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This chapter addresses the following Geriatric Fellowship Curriculum Milestone: #59


Learning Objectives

  • To understand the relationship between depression in older adults and comorbid medical and neurologic conditions, especially disability and health-related quality of life.

  • To specify the downstream consequences of depression in later life, including increased risk for disability, poor treatment adherence, dementia, and shortened life expectancy.

  • To review the evidence-based information for both short- and long-term treatment (pharmacologic and psychosocial) of depression in older adults.

  • To address the importance and feasibility of depression prevention in at-risk older adults.

  • To discuss a palliative care approach to depression assessment and treatment at end of life.

Key Clinical Points

  1. Depression is a highly prevalent, frequently undiagnosed disease in older adults and associated with significant disability, dementia, mortality, and a higher suicide rate.

  2. Common symptoms of depression in older adults include cognitive deficits, functional deficits, sleep disorders, psychomotor retardation, and failure to thrive.

  3. The treatment goal for depression is complete symptomatic remission, followed by long-term treatment that reportedly promotes brain health, prevents relapses, and reduces risk for dementia, disability, and suicide.

  4. Effective treatments for depression include antidepressants, both selective serotonin reuptake inhibitors (SSRIs) and serotonin-norepinephrine reuptake inhibitors (SNRIs), psychosocial interventions, evidence-based depression care management programs, and collaborative care interventions in primary care settings.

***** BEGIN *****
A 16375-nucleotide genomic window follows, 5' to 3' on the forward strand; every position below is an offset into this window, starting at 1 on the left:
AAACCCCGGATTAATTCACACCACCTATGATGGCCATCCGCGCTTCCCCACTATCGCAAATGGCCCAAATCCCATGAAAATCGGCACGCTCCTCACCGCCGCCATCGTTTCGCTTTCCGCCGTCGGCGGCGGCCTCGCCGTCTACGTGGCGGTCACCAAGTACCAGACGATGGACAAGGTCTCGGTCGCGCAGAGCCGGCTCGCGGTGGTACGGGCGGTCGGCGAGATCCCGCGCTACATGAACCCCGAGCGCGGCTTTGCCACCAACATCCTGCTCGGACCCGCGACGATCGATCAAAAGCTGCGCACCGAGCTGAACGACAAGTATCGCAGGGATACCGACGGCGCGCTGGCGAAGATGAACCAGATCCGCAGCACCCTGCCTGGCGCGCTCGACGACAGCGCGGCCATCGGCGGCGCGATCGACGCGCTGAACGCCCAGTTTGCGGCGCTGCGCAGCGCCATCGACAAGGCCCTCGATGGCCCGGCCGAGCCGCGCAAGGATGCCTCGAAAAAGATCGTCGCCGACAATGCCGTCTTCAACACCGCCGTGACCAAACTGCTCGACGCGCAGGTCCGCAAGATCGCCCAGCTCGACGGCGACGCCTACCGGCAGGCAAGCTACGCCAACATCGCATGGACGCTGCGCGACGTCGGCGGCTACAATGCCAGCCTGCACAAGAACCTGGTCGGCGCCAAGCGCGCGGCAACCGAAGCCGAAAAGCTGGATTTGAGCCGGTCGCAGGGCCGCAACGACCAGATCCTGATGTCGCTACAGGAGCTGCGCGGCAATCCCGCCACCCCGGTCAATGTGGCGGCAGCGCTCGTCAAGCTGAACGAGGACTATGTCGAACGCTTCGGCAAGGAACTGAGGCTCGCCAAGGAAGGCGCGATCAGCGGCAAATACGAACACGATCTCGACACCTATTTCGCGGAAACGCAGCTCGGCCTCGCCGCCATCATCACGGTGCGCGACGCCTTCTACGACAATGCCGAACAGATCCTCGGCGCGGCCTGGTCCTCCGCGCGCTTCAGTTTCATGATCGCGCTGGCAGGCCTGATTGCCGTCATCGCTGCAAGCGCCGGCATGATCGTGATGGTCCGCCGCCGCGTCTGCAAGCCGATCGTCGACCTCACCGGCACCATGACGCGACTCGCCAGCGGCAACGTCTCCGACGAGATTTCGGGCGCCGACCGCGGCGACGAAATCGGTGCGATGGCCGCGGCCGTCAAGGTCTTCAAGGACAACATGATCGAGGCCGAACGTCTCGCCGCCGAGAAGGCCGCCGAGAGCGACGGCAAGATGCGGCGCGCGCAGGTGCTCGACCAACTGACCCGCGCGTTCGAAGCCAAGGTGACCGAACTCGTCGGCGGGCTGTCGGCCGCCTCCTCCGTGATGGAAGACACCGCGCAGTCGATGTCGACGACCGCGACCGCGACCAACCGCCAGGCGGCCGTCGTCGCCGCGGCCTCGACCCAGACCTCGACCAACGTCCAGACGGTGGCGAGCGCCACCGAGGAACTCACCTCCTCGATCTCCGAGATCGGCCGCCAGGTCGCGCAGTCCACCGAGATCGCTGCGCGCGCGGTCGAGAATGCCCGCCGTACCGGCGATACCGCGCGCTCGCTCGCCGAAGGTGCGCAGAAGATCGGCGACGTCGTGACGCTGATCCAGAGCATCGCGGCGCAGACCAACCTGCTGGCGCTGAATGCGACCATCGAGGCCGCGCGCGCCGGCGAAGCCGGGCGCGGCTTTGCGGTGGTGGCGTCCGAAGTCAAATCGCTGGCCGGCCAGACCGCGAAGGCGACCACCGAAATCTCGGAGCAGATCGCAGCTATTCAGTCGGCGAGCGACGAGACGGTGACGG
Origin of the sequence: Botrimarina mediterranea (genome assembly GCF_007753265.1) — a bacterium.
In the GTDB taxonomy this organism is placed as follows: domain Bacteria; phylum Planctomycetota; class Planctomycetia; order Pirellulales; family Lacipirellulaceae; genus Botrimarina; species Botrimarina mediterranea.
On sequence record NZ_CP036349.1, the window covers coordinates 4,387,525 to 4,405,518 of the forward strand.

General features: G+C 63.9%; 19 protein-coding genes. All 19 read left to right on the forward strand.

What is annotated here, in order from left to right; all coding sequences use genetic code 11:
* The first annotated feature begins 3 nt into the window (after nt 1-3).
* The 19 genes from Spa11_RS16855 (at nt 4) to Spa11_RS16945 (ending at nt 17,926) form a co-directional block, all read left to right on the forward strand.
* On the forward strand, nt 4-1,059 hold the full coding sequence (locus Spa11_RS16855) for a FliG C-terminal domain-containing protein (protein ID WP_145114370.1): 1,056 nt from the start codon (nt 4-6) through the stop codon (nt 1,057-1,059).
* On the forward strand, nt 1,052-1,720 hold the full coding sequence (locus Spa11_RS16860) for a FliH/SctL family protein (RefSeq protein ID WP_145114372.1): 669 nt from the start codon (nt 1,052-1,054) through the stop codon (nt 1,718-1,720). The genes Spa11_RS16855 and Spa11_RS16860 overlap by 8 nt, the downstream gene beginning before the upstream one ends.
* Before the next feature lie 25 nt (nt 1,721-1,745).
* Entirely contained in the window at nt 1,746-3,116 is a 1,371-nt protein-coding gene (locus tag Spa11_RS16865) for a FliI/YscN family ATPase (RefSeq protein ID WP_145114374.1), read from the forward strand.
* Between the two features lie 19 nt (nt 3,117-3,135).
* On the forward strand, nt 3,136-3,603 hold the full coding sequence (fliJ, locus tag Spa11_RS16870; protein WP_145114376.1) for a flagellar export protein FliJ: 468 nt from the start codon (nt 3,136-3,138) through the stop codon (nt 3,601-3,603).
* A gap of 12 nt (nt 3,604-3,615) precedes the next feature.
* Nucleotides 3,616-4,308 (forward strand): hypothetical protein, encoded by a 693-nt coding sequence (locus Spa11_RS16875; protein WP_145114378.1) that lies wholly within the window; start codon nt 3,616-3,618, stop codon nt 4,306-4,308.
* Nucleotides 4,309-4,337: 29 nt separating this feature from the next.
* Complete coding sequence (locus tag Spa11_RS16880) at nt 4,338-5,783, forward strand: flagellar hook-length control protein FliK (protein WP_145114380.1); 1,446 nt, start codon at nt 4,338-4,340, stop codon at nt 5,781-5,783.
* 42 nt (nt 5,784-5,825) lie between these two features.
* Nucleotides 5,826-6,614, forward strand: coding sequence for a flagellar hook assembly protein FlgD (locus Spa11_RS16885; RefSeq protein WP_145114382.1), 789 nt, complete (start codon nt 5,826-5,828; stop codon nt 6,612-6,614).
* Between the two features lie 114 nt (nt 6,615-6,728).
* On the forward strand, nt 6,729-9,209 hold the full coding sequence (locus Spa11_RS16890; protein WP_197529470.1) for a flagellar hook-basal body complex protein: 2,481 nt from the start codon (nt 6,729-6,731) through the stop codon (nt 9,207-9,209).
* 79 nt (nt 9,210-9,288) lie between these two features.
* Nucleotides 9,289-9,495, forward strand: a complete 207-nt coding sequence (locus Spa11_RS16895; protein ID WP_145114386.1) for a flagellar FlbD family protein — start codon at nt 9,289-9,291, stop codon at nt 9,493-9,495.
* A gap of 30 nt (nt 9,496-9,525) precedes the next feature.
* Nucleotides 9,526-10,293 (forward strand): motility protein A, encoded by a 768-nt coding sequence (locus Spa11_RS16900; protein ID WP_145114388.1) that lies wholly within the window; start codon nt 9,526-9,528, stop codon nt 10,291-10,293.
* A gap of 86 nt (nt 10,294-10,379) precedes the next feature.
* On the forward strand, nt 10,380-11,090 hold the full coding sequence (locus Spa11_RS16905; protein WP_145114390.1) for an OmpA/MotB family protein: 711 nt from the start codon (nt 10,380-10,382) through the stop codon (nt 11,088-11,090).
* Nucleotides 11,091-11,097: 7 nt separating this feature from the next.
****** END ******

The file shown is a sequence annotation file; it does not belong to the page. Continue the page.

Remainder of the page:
5. Depression can be potentially prevented through several reportedly effective strategies, including short-term depression-specific psychotherapies, problem-solving therapy (PST), coaching in healthy dietary practices, and cognitive behavioral therapy (CBT)–based bibliotherapy.


Depression is a mood disorder in which feelings of sadness, loss, anger, or frustration interfere with daily life for weeks or longer. Depression in older adults is a widespread problem, but it is not a normal part of aging. It can be prevented in some cases, and is often not recognized or treated.


The Global Public Health Burden of Clinical Depression in Older Adults

Present in 6% to 10% of older primary care patients at any one point in time, clinical depression (or “major depression”) in later life is associated with increased health care utilization and costs, in no small measure because it often goes undiagnosed and either untreated or undertreated. As such it undermines health-related quality of life, both physical and mental, amplifying the disability born of associated medical and neurologic conditions. The World Health Organization now estimates that depression is the second leading contributing factor, after cardiovascular disease, to the global burden of illness-related disability. Depression also shortens life expectancy by undermining treatment adherence to coprescribed medical regimens and interfering with the patient’s ability to make healthy lifestyle choices. It also appears to accelerate cellular aging, possibly increasing the risk for cancer-related mortality. Depression is the major risk factor for completed suicide in older adults, particularly among white men over the age of 75 who, when they make a decision to ...

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